Before he brilliantly traversed the gritty landscapes of underworld Detroit and Miami, the incomparable Elmore Leonard wrote breathtaking adventures set in America's nineteenth-century western frontier—elevating a popular genre with his now-trademark twisting plots, rich characterizations, and scalpel-sharp dialogue.
For every story of inspiring moral courage in America's untamed West, there's one of greed and duplicity, of corrupted souls willingly sacrificed to a merciless deity of ill-gotten gold. The New York Times-bestselling Grand Master brings us seven unforgettable western tales of noble stands and cowardly compromises—and battles of will more devastating than a blazing gunfight.
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About the Author
Elmore Leonard wrote more than forty books during his long career, including the bestsellers Raylan, Tishomingo Blues, Be Cool, Get Shorty, and Rum Punch, as well as the acclaimed collection When the Women Come Out to Dance, which was a New York Times Notable Book. Many of his books have been made into movies, including Get Shorty and Out of Sight. The short story "Fire in the Hole," and three books, including Raylan, were the basis for the FX hit show Justified. Leonard received the Lifetime Achievement Award from PEN USA and the Grand Master Award from the Mystery Writers of America. He died in 2013.
Hometown:Bloomfield Village, Michigan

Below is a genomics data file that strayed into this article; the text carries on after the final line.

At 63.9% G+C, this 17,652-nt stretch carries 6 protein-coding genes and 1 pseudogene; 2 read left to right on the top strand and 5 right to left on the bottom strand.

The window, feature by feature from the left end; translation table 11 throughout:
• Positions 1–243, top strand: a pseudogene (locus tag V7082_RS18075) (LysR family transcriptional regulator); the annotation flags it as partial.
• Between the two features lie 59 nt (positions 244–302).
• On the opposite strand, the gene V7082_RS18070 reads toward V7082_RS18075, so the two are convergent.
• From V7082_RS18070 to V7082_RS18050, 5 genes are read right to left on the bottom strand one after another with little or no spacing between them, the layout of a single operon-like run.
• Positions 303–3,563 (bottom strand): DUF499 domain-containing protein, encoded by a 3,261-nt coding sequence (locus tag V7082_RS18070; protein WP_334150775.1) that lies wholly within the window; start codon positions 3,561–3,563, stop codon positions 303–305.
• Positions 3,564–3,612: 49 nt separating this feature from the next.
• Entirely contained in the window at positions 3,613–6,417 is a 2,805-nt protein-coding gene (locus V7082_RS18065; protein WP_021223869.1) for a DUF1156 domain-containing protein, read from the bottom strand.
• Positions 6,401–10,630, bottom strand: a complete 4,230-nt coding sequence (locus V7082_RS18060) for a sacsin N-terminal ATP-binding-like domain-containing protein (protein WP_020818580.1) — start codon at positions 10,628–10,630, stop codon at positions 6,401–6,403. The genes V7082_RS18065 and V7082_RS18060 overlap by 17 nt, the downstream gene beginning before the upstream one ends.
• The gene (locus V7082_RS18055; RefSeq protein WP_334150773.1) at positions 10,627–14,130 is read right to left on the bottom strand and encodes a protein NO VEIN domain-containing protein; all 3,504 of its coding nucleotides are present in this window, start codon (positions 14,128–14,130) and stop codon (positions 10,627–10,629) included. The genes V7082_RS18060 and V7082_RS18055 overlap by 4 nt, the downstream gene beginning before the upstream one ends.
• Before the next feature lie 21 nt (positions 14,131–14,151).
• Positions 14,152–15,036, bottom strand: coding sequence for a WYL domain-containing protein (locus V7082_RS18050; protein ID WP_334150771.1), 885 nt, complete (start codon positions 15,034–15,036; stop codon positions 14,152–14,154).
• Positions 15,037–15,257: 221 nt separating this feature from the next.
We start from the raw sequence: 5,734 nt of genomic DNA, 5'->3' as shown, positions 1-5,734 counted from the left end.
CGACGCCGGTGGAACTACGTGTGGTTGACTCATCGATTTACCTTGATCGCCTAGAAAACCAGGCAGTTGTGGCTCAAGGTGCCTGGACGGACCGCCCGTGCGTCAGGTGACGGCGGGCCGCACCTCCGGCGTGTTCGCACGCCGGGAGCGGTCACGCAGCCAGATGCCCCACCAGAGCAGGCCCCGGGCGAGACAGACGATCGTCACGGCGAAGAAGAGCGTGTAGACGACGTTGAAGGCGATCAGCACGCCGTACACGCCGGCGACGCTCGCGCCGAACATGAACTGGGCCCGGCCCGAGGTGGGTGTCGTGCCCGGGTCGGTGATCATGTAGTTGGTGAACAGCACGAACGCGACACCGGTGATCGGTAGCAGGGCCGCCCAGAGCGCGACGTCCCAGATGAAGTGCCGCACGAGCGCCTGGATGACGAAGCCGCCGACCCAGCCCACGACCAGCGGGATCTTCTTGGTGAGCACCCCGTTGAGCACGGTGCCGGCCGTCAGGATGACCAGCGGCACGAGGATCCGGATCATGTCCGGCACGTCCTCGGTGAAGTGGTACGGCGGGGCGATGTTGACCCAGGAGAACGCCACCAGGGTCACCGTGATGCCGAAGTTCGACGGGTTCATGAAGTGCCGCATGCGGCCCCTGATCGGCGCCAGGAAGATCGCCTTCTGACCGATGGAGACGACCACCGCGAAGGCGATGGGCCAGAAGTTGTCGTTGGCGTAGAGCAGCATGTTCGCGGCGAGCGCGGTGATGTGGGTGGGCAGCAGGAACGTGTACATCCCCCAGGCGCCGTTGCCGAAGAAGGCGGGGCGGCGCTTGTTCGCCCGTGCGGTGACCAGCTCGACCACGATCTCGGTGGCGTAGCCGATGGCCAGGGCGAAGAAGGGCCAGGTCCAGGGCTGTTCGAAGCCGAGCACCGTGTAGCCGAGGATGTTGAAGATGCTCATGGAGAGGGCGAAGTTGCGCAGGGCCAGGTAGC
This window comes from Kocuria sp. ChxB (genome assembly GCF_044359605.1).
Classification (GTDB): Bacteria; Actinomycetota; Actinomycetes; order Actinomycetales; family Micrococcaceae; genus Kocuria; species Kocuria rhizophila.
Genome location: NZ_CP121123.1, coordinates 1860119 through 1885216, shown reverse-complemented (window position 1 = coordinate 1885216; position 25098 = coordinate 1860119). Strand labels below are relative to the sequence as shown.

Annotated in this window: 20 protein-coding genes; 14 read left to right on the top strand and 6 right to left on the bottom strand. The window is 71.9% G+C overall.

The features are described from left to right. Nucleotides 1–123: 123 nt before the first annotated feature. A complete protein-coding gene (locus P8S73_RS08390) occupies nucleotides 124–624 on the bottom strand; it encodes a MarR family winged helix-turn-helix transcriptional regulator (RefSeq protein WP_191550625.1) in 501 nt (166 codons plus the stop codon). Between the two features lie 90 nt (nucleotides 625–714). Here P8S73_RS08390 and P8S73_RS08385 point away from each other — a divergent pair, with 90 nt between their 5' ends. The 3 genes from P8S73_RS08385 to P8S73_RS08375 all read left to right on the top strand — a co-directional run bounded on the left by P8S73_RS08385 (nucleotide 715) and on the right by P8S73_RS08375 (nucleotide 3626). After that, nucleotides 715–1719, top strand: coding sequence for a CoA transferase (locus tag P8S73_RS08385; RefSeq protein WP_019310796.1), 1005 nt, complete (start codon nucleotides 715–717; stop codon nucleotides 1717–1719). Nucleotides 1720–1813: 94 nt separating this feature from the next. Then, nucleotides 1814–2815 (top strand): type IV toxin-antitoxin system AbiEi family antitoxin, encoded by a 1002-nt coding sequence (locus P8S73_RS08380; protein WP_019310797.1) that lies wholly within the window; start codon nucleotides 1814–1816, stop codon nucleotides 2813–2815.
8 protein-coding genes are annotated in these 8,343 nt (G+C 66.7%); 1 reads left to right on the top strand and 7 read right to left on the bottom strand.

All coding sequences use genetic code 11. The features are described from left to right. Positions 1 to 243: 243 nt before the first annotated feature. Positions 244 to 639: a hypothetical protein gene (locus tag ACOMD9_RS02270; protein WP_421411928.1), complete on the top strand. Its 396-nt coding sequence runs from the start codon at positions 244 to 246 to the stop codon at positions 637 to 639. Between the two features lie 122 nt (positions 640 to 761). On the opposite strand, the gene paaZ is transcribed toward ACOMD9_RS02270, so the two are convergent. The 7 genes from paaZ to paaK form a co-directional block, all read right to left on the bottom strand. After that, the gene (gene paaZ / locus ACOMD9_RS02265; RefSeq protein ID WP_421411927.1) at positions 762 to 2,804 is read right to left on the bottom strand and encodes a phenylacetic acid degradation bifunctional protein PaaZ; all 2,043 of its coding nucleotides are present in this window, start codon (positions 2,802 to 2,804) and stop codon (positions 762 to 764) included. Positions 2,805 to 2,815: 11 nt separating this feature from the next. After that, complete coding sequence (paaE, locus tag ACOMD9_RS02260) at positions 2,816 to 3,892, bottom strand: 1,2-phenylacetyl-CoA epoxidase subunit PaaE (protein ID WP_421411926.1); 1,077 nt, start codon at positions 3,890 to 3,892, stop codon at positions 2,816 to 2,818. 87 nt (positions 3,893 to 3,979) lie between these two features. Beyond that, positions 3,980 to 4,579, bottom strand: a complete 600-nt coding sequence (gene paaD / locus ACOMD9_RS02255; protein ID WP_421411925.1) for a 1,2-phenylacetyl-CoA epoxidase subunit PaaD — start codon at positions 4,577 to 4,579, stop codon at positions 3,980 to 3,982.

Date of Birth:October 11, 1925
Place of Birth:New Orleans, Louisiana
Education:B.Ph., University of Detroit, 1950
Read an Excerpt
Blood Money and Other Stories
By Elmore Leonard
HarperCollins Publishers, Inc.Copyright © 2006 Elmore Leonard
All right reserved.
Kleecan was three hours out of Cibicu, almost halfway to the Mescalero camp at Chevelon Creek, when he met the Apache.
Ordinarily he welcomed company, for the life of a cavalry scout is lonely enough without the added routine of riding from camp to camp to count reservation heads, and that day the sky was a dismal gray-green to the north, dark and depressing. It made the semidesert surroundings stand out in vivid contrast--the alkali stretches a garish white between low, bleak hills and ghostly, dust-covered mesquite clumps. It was a composite of gray and bright white and dead green that formed a coldness, a penetrating chill that was premature for so early in September, and more than anything else, it made a man feel utterly alone.
But even with the loneliness on him, Kleecan did not welcome the company he saw on the trail ahead. For he had recognized the Apache. It was Juan Pony. And Juan had been drinking mescal.
There wasn't a man in the vicinity of San Carlos who would have blamed Kleecan for not wanting to meet an Apache under such conditions--and especially this one. Juan Pony had a reputation for meanness, and he did everything in his power to keep the reputation alive. And because he was the son of Pondichay, chiefof the Chevelon Creek Mescaleros, other Apaches kept out of his way and white men had to use special handling, for Pondichay had a reputation too.
Less than two years before, he had cut a path of fire and blood from Chihuahua to the Little Colorado, and it had taken seven troops of cavalry to subdue thirty-four braves. Twenty-eight civilians and thirteen troopers had been killed during the campaign. Pondichay had lost two men. He was not to be taken lightly; yet the Bureau had merely snatched his carbine from him and given him a few sterile acres of sand along the Chevelon.